FE: So, the cause of Vannevar Bush was followed by his descendants in the US? While we only recently resumed our attempts to restore innovation science, as well as science as a whole. Why has the West been able to sustain its development and preserve continuity?
CL: The modern concept of the Triple Helix of Innovation (Stanford University, USA, and European studies) suggests that the progressive development of society is carried out through the rotational interaction of three central areas whose edges overlap within the spiral: government, academia (universities) and industry, that create an innovative core of development. It forces the centers to rotate, ensuring the progressive development of the entire model, safeguarding against shortcomings and duplicating the functions of other centers. This, in my opinion, is an ideal model. In many developed countries, including the United States, the autonomous functioning of these development centers has caused problems in connection with their increasing proximity, and the relevant industrial policy is aimed at dealing with it. The formation of these centers has been taking place for centuries, and they represent a complex evolutionary social model of the “industry of discoveries” itself.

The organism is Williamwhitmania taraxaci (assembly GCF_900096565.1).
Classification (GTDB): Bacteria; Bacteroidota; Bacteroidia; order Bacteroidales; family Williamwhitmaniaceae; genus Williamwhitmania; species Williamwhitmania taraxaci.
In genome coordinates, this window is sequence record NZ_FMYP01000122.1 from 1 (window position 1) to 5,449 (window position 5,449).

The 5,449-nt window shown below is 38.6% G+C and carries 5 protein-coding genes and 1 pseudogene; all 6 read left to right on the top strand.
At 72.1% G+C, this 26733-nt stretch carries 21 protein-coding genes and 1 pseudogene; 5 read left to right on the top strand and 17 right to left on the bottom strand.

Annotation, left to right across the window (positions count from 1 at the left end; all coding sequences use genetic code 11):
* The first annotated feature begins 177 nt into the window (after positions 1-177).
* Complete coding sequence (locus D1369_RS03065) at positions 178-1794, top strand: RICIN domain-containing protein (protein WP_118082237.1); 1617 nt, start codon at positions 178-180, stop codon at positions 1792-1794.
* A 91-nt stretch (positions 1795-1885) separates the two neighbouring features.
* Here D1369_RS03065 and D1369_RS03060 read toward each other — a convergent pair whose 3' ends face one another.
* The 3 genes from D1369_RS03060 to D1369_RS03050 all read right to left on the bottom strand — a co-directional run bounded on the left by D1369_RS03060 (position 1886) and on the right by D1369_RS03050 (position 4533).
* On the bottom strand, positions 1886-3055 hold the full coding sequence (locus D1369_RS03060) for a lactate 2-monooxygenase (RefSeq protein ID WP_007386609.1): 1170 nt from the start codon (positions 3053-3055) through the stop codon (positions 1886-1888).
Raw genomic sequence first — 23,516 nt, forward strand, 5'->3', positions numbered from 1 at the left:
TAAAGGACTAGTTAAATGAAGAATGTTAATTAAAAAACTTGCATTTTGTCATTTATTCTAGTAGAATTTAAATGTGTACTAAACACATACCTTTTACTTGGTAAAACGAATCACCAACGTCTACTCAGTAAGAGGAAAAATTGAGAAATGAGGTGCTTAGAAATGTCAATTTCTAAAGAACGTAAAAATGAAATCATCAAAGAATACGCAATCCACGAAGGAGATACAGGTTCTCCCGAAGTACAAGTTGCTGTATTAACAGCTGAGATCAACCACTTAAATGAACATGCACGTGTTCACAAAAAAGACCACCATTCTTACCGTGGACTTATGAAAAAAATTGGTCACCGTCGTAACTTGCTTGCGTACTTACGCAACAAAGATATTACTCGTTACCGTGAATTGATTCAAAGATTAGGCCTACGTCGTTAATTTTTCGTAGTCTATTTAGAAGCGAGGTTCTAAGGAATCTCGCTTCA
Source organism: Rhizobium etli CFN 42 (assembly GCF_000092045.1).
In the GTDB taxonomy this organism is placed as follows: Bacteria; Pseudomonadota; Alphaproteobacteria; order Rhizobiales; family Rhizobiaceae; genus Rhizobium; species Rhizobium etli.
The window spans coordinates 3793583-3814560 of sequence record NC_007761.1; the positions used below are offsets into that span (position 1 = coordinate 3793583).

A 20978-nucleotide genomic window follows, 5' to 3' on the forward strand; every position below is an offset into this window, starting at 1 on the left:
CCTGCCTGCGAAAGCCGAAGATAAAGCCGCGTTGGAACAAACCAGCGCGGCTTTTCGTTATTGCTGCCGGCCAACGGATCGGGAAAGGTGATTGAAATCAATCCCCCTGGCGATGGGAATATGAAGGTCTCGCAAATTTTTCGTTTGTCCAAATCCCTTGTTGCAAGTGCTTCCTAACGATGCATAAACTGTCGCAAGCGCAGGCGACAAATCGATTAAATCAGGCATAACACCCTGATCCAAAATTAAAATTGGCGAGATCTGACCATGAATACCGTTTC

It is very difficult for developing countries to simply copy this effective model due to their underdeveloped centers and lack of time. The pioneering experience of the USSR has shown that the government can act like a locomotive for the development of the other centers of industry and research in order to drive the whole system, even tolerating the largely unavoidable potential risks of losing the effectiveness of interaction between certain elements because of the overwhelming role played by the government. This path was adopted by communist China.
CHINA AND THE FORMER USSR
“THERE ARE DOMAINS OF INTELLECTUAL
and moral life that lie beyond the struggles of nations.” Max Planck, German theoretical physicist, founder of quantum physics, winner of the Nobel Prize in Physics (1918).
FE: Academician Sergei Glazyev, Professor Dmitry Sorokin and other Russian scholars believe that the Russian Federation and the EEC need, roughly speaking, to board the Chinese economic train — there is still a chance to join the nucleus of the new center of economic growth, take advantage of the new world economy, transition to a new technological order thanks to those mechanisms, and resume the trajectory of successful, sustainable and rapid economic growth. And if we do not change anything, then we will become a periphery of the Chinese economy, as we are now a periphery of the US-European economy. And how can we still maintain integrity, when these two centers, the old one and the new one, will be testing us to destruction? Do you think both of these chances are still there?
THE HISTORICAL RECORD OF INVESTMENT